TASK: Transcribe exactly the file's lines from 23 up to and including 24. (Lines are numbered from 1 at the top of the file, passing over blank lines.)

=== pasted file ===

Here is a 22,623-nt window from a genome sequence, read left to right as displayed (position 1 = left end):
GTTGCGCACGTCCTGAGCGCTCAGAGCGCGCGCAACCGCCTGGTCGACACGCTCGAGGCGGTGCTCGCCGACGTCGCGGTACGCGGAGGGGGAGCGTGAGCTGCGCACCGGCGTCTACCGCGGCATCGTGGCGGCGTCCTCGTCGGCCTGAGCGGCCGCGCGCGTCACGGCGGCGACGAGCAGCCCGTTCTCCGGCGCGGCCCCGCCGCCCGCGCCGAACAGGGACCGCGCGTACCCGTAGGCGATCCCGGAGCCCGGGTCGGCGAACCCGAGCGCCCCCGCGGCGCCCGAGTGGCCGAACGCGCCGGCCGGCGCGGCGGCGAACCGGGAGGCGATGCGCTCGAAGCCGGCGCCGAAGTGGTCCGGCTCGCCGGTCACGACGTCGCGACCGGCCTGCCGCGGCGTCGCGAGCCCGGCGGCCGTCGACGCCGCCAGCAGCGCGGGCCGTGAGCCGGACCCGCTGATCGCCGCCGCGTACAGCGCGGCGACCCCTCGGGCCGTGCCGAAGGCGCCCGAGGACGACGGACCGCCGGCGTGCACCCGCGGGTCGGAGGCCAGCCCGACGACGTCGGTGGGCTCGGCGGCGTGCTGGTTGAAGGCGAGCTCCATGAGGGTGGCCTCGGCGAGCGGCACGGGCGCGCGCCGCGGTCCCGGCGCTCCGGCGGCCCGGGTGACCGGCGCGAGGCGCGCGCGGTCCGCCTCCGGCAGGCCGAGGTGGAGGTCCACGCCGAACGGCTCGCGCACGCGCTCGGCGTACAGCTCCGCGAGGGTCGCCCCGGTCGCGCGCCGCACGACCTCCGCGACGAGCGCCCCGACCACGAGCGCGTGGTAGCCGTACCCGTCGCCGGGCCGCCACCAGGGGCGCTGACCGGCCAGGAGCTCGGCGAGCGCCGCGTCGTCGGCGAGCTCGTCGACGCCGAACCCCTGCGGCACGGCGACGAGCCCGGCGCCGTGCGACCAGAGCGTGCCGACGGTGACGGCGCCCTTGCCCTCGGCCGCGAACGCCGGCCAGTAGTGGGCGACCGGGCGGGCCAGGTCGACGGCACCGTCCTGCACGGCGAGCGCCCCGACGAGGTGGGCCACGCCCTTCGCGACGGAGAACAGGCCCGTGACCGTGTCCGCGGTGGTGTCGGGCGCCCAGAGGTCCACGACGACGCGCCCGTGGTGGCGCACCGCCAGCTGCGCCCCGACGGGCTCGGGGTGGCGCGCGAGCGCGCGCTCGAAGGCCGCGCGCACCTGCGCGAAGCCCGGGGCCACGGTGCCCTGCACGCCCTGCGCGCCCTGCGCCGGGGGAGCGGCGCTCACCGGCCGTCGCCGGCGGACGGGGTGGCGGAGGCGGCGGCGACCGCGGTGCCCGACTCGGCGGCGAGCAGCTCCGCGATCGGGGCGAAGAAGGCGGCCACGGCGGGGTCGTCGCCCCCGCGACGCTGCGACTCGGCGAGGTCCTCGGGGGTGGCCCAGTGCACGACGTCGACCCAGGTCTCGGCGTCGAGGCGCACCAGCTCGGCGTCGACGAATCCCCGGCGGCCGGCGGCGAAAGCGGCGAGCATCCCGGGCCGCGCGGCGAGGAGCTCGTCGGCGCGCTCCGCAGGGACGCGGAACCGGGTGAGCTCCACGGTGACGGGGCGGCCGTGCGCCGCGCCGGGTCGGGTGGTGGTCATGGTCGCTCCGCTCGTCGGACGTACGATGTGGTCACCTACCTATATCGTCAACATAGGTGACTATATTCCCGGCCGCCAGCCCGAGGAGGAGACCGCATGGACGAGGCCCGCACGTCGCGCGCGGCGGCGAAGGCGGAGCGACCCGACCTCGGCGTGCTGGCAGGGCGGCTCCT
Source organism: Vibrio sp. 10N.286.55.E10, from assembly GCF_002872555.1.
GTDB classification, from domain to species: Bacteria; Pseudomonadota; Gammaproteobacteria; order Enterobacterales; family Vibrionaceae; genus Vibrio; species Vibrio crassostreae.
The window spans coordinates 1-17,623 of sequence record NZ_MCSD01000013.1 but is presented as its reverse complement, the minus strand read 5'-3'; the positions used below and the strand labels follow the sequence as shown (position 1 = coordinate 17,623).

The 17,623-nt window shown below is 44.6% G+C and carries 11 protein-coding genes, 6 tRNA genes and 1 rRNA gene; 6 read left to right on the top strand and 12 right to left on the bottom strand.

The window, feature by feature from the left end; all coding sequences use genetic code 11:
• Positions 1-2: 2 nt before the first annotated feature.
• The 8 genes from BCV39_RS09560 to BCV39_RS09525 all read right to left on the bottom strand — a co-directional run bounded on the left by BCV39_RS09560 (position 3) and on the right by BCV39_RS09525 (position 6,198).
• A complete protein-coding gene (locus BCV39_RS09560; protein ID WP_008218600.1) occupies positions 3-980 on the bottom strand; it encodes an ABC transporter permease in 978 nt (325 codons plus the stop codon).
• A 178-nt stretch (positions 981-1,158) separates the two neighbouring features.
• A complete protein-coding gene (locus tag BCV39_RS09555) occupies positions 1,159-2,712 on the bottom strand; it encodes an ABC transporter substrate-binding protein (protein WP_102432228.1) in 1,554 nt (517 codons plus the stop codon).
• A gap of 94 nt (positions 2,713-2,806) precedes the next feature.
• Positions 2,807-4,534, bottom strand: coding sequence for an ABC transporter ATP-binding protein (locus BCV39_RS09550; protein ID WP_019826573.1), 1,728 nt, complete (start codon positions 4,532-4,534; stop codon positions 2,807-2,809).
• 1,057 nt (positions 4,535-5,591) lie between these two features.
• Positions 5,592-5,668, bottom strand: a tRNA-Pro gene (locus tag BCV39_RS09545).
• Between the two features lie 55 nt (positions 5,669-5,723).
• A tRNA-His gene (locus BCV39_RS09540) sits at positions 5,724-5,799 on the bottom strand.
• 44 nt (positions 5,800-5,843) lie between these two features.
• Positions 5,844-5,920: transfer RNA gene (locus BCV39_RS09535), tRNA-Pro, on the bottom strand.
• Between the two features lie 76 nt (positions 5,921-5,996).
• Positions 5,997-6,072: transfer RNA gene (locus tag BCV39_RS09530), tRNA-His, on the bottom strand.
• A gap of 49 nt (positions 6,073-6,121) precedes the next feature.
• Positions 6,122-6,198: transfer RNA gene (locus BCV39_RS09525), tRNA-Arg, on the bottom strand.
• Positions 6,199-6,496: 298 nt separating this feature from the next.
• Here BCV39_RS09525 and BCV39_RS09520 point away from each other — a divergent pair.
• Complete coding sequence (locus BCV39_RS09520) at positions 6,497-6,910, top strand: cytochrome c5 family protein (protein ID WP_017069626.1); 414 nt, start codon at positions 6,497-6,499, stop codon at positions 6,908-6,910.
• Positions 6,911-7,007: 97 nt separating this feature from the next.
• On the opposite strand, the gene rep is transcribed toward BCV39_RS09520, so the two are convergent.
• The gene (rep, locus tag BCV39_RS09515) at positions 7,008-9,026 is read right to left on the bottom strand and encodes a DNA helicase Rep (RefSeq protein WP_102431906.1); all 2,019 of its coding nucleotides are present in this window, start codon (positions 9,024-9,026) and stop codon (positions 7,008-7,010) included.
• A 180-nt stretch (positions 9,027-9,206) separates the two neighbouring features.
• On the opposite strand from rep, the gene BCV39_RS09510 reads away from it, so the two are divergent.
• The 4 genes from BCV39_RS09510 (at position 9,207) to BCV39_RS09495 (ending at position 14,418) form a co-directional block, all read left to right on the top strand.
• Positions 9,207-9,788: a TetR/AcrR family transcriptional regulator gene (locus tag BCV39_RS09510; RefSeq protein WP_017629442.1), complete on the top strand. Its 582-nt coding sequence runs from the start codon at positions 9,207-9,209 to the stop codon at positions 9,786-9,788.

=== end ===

• A gap of 49 nt (positions 6,073-6,121) precedes the next feature.
• Positions 6,122-6,198: transfer RNA gene (locus BCV39_RS09525), tRNA-Arg, on the bottom strand.